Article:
(e) The abuse of religions for masking or furthering hidden agenda must be discredited. The rise of religious fundamentalism, terrorism related to it, politicization of religion and communalization of politics, scriptural sanction for discriminatory practices all need to be questioned.

It is not enough to recognize the need to reform religions and to set out a blueprint for doing this. It is of great practical importance to identify the agency for doing this. Who can be motivated to reform religions. Certainly not those who benefit from the present state of affairs. In the European context, the sternest challenge to the priestly hegemony came, as Max Weber points out in his Sociology of Religions, from the lay intellectuals. But lay intellectuals merely as a disgruntled lot cannot address this onerous task. There is a need to establish a network of lay intellectuals and social activists who have an inspired sense of mission, to whom the reformation of religions and their spiritual regeneration is of immense consequence. Such a network, that pursues this goal relentlessly, does not exist as of today. When it comes to the challenge of religious reform the statement of pious intentions alone will not do.

In conclusion we may note:

(a) The emerging global scenario, with its post-nation state ethos, offers an unprecedented opportunity to set forth the agenda both of religious reform and of earnest, in-depth inter-religious dialogue. There is, at any rate, an urgent need to evolve the spirituality for the global scenario. The religiosity fashioned in the ambience of the nation state is hardly adequate or relevant to the radically altered situation. Given the enormity of the task at hand, the religions of the world need to work together and harness all their spiritual resources to impacting the emerging global scenario spiritually.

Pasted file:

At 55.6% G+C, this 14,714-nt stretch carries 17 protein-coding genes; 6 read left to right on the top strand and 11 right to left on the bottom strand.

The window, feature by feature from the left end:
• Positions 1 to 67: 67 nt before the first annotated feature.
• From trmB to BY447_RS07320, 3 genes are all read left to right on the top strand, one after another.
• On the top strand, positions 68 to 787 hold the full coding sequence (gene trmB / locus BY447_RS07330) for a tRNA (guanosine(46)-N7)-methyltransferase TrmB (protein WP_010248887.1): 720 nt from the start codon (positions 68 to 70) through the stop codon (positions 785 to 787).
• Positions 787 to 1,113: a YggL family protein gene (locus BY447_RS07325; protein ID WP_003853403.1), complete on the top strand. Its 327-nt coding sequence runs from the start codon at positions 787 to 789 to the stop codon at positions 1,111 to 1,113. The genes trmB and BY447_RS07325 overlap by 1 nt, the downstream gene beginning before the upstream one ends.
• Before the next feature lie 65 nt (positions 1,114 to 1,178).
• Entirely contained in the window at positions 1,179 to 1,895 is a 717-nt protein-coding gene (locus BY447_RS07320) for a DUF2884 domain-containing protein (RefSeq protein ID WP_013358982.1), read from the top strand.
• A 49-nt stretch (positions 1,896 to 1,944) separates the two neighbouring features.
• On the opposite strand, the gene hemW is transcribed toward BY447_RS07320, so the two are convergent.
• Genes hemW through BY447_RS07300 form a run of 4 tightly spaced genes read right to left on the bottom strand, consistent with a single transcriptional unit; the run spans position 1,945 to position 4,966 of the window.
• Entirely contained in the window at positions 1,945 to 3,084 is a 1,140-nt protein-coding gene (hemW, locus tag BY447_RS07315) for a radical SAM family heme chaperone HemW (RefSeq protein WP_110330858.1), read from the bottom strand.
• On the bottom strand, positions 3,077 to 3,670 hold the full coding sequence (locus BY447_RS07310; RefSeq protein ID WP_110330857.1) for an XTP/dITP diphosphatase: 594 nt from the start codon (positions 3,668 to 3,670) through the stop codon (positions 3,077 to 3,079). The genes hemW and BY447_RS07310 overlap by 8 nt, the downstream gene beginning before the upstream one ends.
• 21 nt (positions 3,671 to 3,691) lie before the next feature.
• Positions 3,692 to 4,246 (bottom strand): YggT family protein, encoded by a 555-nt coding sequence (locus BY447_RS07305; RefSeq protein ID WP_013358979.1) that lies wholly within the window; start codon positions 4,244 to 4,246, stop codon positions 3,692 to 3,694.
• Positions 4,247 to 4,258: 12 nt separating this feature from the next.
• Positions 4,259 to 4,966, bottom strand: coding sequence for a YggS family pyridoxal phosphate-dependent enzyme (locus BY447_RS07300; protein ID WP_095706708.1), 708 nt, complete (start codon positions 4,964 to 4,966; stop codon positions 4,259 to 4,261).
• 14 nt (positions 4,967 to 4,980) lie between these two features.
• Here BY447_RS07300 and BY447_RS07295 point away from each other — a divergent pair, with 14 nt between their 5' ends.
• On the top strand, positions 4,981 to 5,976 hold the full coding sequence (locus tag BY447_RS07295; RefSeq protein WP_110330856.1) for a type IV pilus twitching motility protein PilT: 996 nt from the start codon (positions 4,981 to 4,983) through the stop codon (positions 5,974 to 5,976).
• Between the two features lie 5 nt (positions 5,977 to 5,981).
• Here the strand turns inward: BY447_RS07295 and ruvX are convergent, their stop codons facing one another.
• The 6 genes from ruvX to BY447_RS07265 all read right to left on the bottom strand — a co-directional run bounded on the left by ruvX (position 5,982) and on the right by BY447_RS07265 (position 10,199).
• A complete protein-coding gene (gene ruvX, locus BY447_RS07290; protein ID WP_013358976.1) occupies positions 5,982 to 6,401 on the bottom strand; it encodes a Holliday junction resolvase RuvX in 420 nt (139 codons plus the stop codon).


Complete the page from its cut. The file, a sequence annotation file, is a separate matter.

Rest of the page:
(b) Secondly, there is no alternative to dialogue. Or, the alternative to dialogue is destruction and holocaust. The foremost spiritual task in the global village is to foster a sense of universal kinship among the peoples of the world. Unless the global village is inhabited by a global family, the chances of exploitation, coercion and conflicts can only increase in the new scenario. The nearness of religious blocks will aggravate their mutual hostility unless this is tempered by a deepened sense of spiritual kinship. Religions should not be allowed to infect the emerging world order with the poison of alienation and hostility. The post Sept.11 Afghan scenario needs to be seen as an early warning of the shape of the things to come.